US AIRWAYS FOLLOWS RIVALS IN SERVICE CUTS
PHOENIX — US Airways Group Inc. said Thursday it planned sweeping cuts in service and increased fees to pay for sky-high fuel costs that have plagued the industry.
The Tempe, Ariz.-based carrier said it would cut domestic flights, shrink the size of its fleet, slash 1,700 jobs, charge passengers to check their first bag and add a fee for nonalcoholic drinks during flights. US Airways is the dominant carrier at Philadelphia International Airport.
"We must write a new playbook for running a profitable airline in this new and challenging environment," US Airways Chairman and Chief Executive Doug Parker said in a statement.
Fliers will now pay $15 to stow even one bag in the cargo hold for tickets booked on or after July 9, 2008. US Airways will be the third major carrier to add such a charge.
The free drinks in coach are on their way out too. Passengers in the back will soon be charged $2 per nonalcoholic drink starting Aug. 1.
In addition, US Airways plans to cut domestic mainline capacity 6 percent to 8 percent in the fourth quarter, and another 7 percent to 9 percent in 2009. Its Las Vegas operation will be reduced by almost half by the end of the year, rolling back daily flights to 74 from a high of 141 flights in 2007.
US Airways also is returning 10 planes, canceling leases on two more and planning to park more through 2010.
The action follows retrenchment at most major carriers in recent weeks that will effectively reshape the American air travel industry.
AMR Corp.'s American Airlines, the nation's largest airline, plans to eliminate thousands of jobs and cut 11 percent to 12 percent of capacity after the peak summer travel season. Continental Airlines Inc. also plans to cut 3,000 jobs.
In addition, American Airlines and UAL Corp.'s United Airlines will charge $15 for the first checked bag, and Southwest Airlines Co. says it's flying slower to save $42 million in fuel.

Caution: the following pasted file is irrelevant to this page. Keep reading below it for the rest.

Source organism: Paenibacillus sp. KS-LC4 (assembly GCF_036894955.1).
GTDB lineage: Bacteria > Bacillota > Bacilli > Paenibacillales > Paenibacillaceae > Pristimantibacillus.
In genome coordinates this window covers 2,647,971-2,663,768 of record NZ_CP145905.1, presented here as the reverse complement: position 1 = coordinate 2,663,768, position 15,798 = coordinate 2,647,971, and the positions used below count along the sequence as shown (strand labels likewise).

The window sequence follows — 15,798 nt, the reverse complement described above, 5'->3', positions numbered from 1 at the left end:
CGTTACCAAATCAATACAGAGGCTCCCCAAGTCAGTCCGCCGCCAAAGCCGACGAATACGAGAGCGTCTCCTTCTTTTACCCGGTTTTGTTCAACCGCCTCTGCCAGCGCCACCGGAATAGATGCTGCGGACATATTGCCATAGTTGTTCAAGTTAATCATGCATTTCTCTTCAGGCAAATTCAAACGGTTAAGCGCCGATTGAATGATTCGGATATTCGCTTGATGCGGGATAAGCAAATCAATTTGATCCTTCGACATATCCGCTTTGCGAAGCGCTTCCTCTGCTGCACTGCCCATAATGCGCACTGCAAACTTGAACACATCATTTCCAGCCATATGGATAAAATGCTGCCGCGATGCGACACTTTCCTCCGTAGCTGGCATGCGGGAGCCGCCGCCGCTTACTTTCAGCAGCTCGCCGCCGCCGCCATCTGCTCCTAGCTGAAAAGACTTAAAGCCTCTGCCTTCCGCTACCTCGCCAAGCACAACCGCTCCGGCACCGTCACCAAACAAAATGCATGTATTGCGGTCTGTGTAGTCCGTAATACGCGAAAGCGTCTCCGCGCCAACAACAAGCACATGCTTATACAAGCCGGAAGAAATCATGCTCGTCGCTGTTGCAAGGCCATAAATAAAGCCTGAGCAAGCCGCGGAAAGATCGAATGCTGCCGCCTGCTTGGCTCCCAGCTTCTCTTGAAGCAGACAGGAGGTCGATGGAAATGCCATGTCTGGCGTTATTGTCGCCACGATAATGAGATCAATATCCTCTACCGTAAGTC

The changes, however, still may not be enough to prevent the industry from losing an estimated $2.3 billion this year.
"The industry has to fundamentally reprice its services," independent airline consultant Robert Mann said.
Airlines must cut the number of available seats by 20 percent before they'll have the power to boost fares and effectively keep up with the price of fuel, Mann said.
"If it can't do that, it's left to grasp at straws," by doing such things as charging passengers a la carte fees for bags and drinks, he said.
Kevin Mitchell, chairman of the Business Travel Coalition in Radnor, Pa., said he realizes that the airlines were forced into extra fees and curtailing service. But they'll likely convince a lot of people to stay home nevertheless, he said.
"Some customers are going to balk at this. They're going to feel like they're being nickel-and-dimed," Mitchell said.
US Airways said its new passenger fees, combined with previously announced charges for a second bag and choice seats, will help raise about $300 million to $400 million annually.
But it has much more to do if it's going to overcome the cost of fuel, which has jumped to almost $4 per gallon from $2.72 at the end of 2007. US Airways' fuel costs are up almost $2 billion this year.
Parker said the airline now needs to make about $650 to $700 per round-trip passenger just to break even. Fuel accounts for a much bigger part of that amount. While US Airways paid $151 per passenger in fuel costs in 2007, they are paying $299 this year.
Some industry observes say US Airways is the most vulnerable among major carriers because of its weak offering of lucrative international flights. But Mann said he thinks US Airways, which learned to turn a profit despite having low-cost carrier Southwest in its backyard, won't go down easily.
"They've had as much experience in a highly competitive domestic environment as anybody," Mann said. "It's true they don't have the same international network, but then again they never needed one to compete with Southwest."
On Wednesday, Parker told US Airways shareholders that the company is well positioned to handle escalating fuel costs, because it has a relatively large amount of cash on hand compared with other airlines.
He backed that up Thursday by promising to invest $550,000 of his own money -- equivalent to Parker's 2008 salary -- in company stock.
US Airways stock has dropped 91 percent this year from a 52-week high of $36.81. Shares rose as much as 16 cents, or 6 percent, to $2.85 in aftermarket trading Thursday.
Source - Courier Post